It’s hard work.
I remember the first time I took the decision to be a published writer. I had heard that to do so successfully, required having a blog or website, or both. I laughed and scoffed. Me? Blog? Never gonna happen!
And besides email, facebook and twitter, what did I really know about the internet world anyway? No way would I even consider the possibility. Yes, I was subscribed to a few and enjoyed their posts immensely. But that was it. I chose to ignore and disbelieve the over 1000 posts I had read by professionals that insisted it was important.
Well of course I knew exactly what I was going to do to be a successful writer. I was going to keep working on that cute story in my manuscript that I was sure was so different and unique from any other in the world—it would blow everyone away! And no I wouldn’t need a professional editor. My sparkling talent was so rich it would shine through and dazzle everyone. And when I was done, I would send it to a publisher which with one glance wouldn’t resist publishing my work. If they thought I needed a website then, well that would be fine by me because they would set it up and run it. There, problem solved.
So I set to work on my perfect plan. Along the way as God would have it, it became the era when bloggers glossed their blogs and posts with all kinds of facts and figures. One of the first shockers I learned was that for the last three to four years, not less than 6 million manuscripts were in circulation and at least 70% were rejected without a second glance. The other 30% if they got published, at most only a quarter managed to be a success. 1% or 2%, an immense success. Competition was tight. Everyone wanted to be a writer or everyone thought they were a great writer. There was so much noise in the literary world and it kept getting louder. The literary market had started to fill up fast. If you would even have a shot at being successful, you had to be well prepped and ready. You NEVER left anything to chance. And yes, you would need an editor. Not your mother who thought everything you wrote was perfect, but a professional who wasn’t afraid to help trim off every unnecessary.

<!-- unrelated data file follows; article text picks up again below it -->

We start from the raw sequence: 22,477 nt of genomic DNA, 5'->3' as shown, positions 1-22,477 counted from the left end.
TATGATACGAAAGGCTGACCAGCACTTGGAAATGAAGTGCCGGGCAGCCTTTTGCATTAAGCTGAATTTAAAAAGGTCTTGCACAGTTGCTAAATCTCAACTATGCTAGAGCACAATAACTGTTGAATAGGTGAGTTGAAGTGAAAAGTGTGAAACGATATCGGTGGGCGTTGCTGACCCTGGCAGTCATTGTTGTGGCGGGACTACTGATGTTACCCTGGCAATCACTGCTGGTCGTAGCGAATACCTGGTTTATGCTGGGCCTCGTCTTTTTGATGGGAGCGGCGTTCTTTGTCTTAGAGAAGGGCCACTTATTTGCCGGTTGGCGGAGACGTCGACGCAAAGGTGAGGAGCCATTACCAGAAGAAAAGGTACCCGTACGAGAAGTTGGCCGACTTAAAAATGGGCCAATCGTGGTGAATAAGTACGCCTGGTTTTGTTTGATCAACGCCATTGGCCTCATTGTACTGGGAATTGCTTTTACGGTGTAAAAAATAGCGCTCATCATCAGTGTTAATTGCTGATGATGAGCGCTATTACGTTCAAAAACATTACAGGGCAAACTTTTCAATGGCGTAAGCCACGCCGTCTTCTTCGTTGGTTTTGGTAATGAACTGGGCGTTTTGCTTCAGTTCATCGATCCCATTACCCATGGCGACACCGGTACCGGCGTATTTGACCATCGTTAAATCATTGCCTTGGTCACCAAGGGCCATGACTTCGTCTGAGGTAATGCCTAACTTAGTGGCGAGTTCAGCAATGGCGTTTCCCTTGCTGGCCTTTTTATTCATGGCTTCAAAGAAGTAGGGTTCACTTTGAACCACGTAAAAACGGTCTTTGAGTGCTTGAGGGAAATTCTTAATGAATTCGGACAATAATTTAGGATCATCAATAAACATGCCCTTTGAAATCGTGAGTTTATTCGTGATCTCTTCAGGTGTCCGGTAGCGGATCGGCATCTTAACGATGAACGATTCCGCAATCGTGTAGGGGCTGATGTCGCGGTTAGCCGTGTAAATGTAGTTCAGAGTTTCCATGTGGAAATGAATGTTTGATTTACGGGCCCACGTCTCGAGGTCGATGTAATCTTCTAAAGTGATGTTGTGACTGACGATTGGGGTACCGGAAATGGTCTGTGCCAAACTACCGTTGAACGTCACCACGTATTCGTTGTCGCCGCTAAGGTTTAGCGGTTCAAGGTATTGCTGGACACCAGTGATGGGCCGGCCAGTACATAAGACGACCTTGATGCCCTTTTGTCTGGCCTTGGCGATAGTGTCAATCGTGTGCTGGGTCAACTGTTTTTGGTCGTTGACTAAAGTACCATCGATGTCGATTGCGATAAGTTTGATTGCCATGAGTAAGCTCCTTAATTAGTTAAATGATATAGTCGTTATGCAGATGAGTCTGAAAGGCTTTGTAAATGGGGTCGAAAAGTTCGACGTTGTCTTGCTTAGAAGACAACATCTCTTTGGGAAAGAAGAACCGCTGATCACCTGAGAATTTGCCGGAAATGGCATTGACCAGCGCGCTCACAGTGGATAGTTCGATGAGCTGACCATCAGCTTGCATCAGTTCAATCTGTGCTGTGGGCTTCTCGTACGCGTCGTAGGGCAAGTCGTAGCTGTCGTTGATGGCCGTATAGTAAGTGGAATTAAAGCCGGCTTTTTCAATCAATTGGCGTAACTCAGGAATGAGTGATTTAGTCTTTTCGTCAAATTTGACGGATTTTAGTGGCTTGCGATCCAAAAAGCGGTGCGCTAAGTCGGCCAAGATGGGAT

Slowly, slowly and suddenly, I realized the truth.
My belly flipped and dropped.
What in the world would I do?
Yes. Me. Blogger. That is of course, if I was serious about being a published author.
Imagine my confusion. How in the world would I begin? I didn’t know the first thing about blogging! What would I even write about? Could I even run a blog?
It became pretty clear. My dream versus bailing. I had to choose. Learn this thing. Fast. Or never dream of being published. AGAIN.
I thought of my life as a non-writing person and after one full minute was over, I said to myself, “Scratch that! Get blogging.”
Well, I can tell you it has been a fascinating experience so far, and I’ve learned a lot. I’ve grown so much.
Truth be told, I love it. This blog is my baby. I created it. And I believe I’m doing a good job. Little hoops here, little loops there, but it’s okay. I’m still learning.
But as fascinating as I’ve discovered blogging to be, it’s been hard work getting here. Not the kind that leaves you frustrated, but the kind that when you’re done, you can step back with a smile, take a look at your work and know deep inside you that it was worth it. With each discipline I’ve learned, I find myself getting closer to what I’ve always hoped. And yes, I have found my editor, the lovely Amber Stokes. And this blogging thing, is certainly not as bad or crazy hard as it’s been made out to be. It’s the simple old hard work required to make any meaningful thing successful.
So yes. As fascinating as blogging is … it is hard work.
But it’s worth every bit of it.